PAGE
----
10. Build your portable nursing nest. Whether you decide to have a special place to nurse your baby or nurse in different locations throughout the house, having a basket of self-care items within hand’s reach is invaluable.  Here’s a list of things you may want to include in your portable nursing nest:

  • Water bottle – If you forget it, you will feel like you just trekked through the Sahara…
  • Healthy snacks – High protein, high fiber, tasty snacks to keep you satisfied…
  • Cell phone – You will get very adept at texting while nursing…
  • iPod, mp3 Player – Relaxing music…increased relaxation helps those breastfeeding hormones flow better…
  • Burp cloth – For little spits and leaking milk…
  • Breast pads – Disposable or reusable…
  • Lanolin – Your choice of nipple cream, such as Earth Mama or MotherLove, all-natural ingredients…
  • Book/Magazine – Or these days, Kindle, Nook or eReader…
This is YOUR time with YOUR baby…learning together…slow down, relax and enjoy!
*photo courtesy of www.007b.com

Does my baby have Oral Motor Hypotonia?

26 Nov

Oral-Motor Hypotonia and the Role of the Speech Pathologist

by Leah Jolly, BA, IBCLC, RLC 

I never thought a speech pathologist would be in my circle of breastfeeding support, but just a few days after the birth of my first son, we were referred to one. At our first appointment with the speech pathologist, Ellen Carlin, we discovered through thorough hands-on testing that our son had oral motor hypotonia, a condition of weakened muscles of the mouth. We were quite surprised when our second son was born a few years later and had the same latch difficulties, so we headed back to Ellen Carlin and received the same diagnosis. Both boys had weekly therapy with Ms. Carlin and a home therapy program we learned at our visits. When I tell other Leaders and breastfeeding professionals about our experiences with speech pathology and breastfeeding there is always a list of questions. The following questions and answers are from an interview with Ellen Carlin and will be helpful to others in understanding how speech pathologists play a role in breastfeeding help and support. Ellen Carlin is a speech pathologist practicing in The Woodlands, a suburb north of Houston.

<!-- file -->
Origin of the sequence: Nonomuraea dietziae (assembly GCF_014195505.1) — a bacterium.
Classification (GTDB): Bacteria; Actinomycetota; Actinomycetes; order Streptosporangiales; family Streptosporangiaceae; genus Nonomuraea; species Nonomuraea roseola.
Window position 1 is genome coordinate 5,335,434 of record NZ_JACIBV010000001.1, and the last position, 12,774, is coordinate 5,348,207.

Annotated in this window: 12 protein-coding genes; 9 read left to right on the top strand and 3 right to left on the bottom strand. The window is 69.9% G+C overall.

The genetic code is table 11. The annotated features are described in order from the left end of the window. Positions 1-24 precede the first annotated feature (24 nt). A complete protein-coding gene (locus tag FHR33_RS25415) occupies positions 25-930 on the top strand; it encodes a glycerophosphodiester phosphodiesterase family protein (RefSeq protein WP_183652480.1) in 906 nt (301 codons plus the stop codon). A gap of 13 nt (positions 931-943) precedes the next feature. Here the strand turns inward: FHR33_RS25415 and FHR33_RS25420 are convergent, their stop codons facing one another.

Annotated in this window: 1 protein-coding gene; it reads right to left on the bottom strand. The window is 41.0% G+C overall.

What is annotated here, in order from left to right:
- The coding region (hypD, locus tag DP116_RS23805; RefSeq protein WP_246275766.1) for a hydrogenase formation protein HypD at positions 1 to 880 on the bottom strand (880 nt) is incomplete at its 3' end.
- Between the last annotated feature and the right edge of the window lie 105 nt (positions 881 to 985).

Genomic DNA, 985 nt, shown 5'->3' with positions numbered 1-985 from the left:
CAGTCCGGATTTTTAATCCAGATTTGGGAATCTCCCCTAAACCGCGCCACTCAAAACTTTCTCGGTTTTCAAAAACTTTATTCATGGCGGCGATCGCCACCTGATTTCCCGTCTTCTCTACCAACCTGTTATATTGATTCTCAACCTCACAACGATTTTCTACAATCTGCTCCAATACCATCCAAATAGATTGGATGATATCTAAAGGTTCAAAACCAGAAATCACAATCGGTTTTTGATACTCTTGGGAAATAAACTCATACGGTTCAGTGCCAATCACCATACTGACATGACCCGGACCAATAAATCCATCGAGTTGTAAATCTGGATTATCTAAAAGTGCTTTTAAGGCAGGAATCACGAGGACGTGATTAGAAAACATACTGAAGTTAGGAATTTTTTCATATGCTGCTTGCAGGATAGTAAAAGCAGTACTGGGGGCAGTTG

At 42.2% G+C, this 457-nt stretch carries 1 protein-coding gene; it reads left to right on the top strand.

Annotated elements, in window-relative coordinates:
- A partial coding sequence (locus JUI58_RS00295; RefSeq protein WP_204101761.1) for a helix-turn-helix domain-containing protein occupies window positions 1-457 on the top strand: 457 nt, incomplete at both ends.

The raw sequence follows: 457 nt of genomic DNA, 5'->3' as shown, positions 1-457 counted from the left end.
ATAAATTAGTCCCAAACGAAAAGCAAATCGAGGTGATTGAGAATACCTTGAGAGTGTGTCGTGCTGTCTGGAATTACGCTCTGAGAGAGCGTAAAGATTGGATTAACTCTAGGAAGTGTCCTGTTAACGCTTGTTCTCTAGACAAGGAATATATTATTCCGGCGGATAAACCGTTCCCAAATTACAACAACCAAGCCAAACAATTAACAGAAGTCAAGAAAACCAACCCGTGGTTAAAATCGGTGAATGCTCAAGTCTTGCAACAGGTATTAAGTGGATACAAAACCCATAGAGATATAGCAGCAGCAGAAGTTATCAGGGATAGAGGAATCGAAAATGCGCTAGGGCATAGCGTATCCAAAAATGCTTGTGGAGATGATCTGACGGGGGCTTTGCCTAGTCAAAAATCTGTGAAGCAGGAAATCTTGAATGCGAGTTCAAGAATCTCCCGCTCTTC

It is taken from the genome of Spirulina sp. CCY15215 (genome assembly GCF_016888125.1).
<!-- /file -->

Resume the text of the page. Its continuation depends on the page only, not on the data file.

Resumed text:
What training/background does a speech pathologist need to work with breastfeeding babies?

 A speech pathologist must have an interest in working with infants and obtaining additional trainings in oral motor function and intervention techniques. The speech pathologist should be a master’s level therapist, ASHA Certified and have a Certificate of Clinical Competency. Oral motor training is the key and the Beckman Techniques for evaluation and exercises, as well as Susan Evans Morris feeding training are very comprehensive trainings for oral motor evaluations of infants. Speech pathologists working with breastfeeding babies should have hands-on experience in these evaluation and therapy techniques. Additional training in sensory systems and head/neck and trunk support as well as knowledge of a variety of oral motor techniques and theories are also recommended.

What types of conditions do you most often diagnose and treat for breastfeeding babies? 

Most often babies are referred by doctors or lactation consultants when positioning attempts have been unsuccessful, the infant presents with an unsuccessful latch, for suck/swallow coordination issues, leaking of milk during feeding, and general feeding difficulties that are not responding to normal courses of treatment/support. Upon evaluation infants may be diagnosed with oral motor hypotonia, coordination disorders and/or feeding difficulties and mismanagement. 

What types of therapies/treatment are available with speech pathologists?

Treatment for infants who have been found to have feeding difficulties begins with a thorough hands-on evaluation. By testing range of motion and reflexes of the mouth, tongue, cheeks, palate and jaw, the speech pathologist can determine what exercises are needed to improve strength and range of motion for appropriate function of the muscles.  The parents are trained to use their infant’s individual exercise program and encouraged to use the exercises on a daily basis.

 In your practice, how does breastfeeding impact the outcome of oral motor conditions?